And Hill, fastest on both days, had proved the speed of the new Lotus and its Cosworth DFV. He had seen off Dan Gurney’s new lightweight Eagle-Weslake V12 and reigning champion Jack Brabham, whose 1965 ‘Old Nail’ chassis was fitted with the latest Repco V8. In-house BRM’s new ‘lightweight’ H16, meanwhile, was discouragingly slow. According to its disaffected driver Jackie Stewart, “it carried more fuel, oil and water than the Queen Mary.” The Lotus-Cosworth synthesis, in contrast, had paid fanatical attention to saving weight, improving mpg and reducing tyre wear. Theirs was the whole package, albeit as yet unproven over a Grand Prix distance and hampered by a jagged power delivery that caused Clark and Hill several pauses for reflection. And with neither a spare 49 nor spare DFV on site, Team Lotus was treading a fine line. Ford of Britain’s Walter Hayes and Harley Copp, fundamental to Ford’s £100,000 investment in DFV, felt it wise to keep a low profile.
Sure enough, Hill burst into the lead and held it at 2 seconds until his engine failed on lap 11. He coasted – pushing the last few yards – into the pits, where he gave DFV’s designer Keith Duckworth a consoling hug. It had been good while it lasted. Clark’s caution, meanwhile, had continued, his car featuring different springs and unscrubbed Firestones at the rear. His usual MO was to make a clean break and leave the chaos to others. Today, however, was different (although some observers had him almost level with the second row when the flag dropped). This time, car and race would come to him.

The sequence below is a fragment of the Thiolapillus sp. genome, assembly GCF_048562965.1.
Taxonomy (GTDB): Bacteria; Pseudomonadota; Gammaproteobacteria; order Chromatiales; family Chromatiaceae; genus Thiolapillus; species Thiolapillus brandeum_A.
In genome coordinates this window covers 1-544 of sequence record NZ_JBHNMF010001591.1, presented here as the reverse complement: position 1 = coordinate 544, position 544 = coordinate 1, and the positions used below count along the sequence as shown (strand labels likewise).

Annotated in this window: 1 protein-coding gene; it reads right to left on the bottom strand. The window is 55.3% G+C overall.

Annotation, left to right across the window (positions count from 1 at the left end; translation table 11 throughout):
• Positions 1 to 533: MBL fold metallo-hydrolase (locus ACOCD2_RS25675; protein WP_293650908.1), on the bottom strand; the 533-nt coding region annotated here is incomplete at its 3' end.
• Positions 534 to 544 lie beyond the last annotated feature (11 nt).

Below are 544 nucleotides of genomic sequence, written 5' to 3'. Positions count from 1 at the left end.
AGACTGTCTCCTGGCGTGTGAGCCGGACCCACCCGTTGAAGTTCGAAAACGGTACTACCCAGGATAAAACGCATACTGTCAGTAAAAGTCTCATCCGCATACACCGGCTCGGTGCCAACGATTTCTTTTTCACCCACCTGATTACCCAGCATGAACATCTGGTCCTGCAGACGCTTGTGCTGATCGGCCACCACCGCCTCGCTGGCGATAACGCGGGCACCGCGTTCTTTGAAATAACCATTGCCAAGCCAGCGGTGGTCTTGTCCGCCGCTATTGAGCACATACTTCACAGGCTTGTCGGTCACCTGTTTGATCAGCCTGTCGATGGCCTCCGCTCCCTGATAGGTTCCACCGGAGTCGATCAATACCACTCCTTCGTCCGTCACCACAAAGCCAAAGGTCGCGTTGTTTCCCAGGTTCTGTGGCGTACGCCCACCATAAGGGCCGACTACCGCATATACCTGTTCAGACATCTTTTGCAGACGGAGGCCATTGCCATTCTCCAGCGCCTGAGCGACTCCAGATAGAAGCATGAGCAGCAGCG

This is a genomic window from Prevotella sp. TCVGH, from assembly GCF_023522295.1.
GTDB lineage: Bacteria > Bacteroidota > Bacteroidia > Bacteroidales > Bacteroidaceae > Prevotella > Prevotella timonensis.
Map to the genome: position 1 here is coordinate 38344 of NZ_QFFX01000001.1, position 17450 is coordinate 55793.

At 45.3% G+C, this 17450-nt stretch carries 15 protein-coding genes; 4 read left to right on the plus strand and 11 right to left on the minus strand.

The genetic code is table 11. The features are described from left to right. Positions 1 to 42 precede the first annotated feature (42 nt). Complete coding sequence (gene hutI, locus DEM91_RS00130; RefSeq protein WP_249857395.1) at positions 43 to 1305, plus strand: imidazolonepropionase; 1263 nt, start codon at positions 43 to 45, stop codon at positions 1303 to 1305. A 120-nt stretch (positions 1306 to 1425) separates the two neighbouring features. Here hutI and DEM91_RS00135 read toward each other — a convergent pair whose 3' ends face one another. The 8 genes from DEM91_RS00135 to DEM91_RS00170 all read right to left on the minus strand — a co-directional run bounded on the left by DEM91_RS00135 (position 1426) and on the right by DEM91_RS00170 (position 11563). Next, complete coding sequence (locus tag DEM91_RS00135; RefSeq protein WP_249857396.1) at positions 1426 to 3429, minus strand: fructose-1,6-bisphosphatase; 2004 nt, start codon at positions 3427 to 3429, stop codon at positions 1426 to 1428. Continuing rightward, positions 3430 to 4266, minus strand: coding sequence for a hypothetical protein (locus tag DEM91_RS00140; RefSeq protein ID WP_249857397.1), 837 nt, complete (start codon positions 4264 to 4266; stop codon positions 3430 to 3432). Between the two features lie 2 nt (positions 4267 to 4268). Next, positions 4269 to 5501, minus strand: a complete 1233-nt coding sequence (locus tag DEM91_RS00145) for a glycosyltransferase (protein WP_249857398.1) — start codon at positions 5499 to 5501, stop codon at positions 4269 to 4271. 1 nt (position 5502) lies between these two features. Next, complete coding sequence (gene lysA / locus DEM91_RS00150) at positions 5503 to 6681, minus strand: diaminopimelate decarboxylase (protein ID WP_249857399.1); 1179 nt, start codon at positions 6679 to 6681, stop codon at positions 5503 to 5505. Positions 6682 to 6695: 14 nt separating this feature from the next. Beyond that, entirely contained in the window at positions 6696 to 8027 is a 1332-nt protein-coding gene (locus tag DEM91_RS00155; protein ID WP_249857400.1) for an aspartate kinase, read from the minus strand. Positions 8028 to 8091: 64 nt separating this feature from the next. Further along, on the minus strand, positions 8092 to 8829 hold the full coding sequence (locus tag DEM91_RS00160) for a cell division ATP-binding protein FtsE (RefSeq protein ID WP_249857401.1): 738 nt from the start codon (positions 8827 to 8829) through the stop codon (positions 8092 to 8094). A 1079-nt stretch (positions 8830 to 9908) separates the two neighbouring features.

Gurney had retired because of fuel injection bother by the time Clark began his move, passing Jochen Rindt’s Cooper-Maserati for second place on lap 15. On the next lap, he passed Brabham for the lead and was never headed thereafter. As was his wont, he made it look easy. In fact, he was coping with tricky brakes and a dicky clutch – plus there was an “obtrusive ticking noise” emanating from behind his patriotic dark blue helmet-with-white peak. Wondering what had caused Hill’s retirement, he was doing just enough yet still pulling away. Clark was renowned for being easy on equipment.
Hill’s retirement had been caused by the loss of teeth from the timing gear. Luckily for Clark, his missing teeth were not consecutive and drive was maintained, albeit perilously. By the time Duckworth heard this ‘death rattle’, it was too late: Clark had won by 24 seconds, and Hayes and Copp were clinking celebratory bottles of beer on the return to their private plane. They were rightly delighted but didn’t want to go overboard. The reality of motorsport, they knew, is that it bites back.